Claims for criminal matters are prepared and submitted to the Appeal Costs Board (ACB) by a legal practitioner. All indemnity certificates granted in civil matters are prepared by the courts and submitted to the ACB by legal practitioners. The documentation required, and the procedures to follow, to make a claim are set out in the ACB’s guidelines (available at www.justice.vic.gov.au). The requirements for each application may vary according to the type of proceeding involved. Under section 35D of the AC Act, applications must be lodged with the ACB no later than 12 months after the final determination of the matter to which the indemnity certificate relates.

Contributor

Jamie Moffat

Secretary, Appeal Costs Board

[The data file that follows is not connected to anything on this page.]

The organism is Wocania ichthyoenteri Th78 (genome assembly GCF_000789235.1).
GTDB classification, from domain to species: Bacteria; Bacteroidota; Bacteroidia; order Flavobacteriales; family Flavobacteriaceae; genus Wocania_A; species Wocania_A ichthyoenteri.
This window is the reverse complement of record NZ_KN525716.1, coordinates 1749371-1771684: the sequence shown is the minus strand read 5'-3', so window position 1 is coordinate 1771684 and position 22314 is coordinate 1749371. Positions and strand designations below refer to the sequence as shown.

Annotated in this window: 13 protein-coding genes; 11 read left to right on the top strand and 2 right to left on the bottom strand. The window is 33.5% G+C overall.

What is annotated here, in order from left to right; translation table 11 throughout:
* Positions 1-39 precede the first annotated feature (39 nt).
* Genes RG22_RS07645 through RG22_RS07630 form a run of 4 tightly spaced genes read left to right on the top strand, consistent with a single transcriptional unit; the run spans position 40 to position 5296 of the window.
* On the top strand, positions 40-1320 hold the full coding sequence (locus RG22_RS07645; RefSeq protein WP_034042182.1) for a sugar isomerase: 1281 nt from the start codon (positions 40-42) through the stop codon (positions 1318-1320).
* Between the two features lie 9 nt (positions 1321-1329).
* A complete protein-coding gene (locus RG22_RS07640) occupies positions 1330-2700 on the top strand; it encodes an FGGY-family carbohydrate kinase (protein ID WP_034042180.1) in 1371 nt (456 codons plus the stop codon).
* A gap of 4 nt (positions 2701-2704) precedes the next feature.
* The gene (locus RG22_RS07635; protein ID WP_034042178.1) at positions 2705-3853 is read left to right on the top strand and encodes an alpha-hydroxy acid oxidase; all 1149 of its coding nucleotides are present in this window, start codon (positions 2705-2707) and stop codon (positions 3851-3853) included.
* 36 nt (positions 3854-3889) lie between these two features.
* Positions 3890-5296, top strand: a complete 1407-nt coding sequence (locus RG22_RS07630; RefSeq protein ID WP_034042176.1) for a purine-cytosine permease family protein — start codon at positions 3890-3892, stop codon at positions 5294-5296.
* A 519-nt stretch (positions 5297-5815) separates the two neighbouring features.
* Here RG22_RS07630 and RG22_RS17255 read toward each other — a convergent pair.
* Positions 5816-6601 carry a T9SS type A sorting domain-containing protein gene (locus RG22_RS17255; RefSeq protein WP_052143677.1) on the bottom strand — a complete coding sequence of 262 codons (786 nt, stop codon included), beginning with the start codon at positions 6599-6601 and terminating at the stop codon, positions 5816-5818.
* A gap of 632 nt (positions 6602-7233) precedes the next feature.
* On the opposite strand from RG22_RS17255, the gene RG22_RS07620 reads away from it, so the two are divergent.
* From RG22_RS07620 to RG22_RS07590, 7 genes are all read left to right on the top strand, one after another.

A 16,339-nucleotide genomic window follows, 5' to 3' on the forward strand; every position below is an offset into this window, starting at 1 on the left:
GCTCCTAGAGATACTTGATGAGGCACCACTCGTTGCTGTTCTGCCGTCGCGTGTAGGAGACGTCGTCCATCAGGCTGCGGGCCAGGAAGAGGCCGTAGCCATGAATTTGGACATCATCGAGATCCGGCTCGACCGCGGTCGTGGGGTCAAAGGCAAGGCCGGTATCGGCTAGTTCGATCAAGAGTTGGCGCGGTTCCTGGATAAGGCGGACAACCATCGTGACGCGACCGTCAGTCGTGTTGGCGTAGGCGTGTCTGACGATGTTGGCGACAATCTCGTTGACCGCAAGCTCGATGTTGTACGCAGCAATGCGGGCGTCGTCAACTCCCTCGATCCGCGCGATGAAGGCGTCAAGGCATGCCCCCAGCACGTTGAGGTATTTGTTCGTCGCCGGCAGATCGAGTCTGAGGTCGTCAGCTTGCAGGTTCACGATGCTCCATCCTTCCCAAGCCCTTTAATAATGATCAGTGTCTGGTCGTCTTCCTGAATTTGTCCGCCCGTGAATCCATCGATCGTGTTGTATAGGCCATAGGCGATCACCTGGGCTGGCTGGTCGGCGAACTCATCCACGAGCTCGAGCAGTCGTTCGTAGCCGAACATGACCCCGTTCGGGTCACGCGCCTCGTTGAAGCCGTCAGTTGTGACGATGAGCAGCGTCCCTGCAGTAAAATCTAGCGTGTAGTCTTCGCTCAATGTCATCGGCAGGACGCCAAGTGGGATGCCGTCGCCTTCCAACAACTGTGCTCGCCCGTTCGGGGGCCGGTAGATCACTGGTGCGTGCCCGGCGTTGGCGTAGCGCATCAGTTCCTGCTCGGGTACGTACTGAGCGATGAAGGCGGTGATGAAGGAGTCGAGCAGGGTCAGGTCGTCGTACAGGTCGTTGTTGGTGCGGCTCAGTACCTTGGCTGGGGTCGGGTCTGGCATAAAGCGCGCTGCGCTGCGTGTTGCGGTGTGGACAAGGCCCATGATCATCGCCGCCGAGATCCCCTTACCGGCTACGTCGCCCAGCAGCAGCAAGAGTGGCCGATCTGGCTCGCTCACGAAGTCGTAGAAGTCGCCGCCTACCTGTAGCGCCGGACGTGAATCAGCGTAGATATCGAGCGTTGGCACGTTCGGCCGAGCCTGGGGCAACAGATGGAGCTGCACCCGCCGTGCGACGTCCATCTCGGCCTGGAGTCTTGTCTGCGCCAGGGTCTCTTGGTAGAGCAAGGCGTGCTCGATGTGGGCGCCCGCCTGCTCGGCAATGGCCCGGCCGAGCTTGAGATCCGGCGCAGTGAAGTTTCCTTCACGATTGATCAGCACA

Making a claim for legal costs

Last updated

1 July 2021

The documentation required, and the procedures to follow, to make a claim to the ACB are set out in the ACB’s guide­lines (avail­able at www.justice.vic.gov.au). The require­ments for each application may vary according to the type of proceeding involved.

Under section 35D of the AC Act, applications must be lodged with the ACB no later than 12 months after the final determination of the matter to which the indemnity certificate relates.

Note that certificates for criminal and civil matters are prepared by the courts and are (usually) submitted to the ACB by legal practitioners. The ACB plays no role in issuing certificates.

Indemnity certificates remain the property of the party named on the certificate. The ACB can only consider an application if it is made by the certificate holder’s current legal practitioner.

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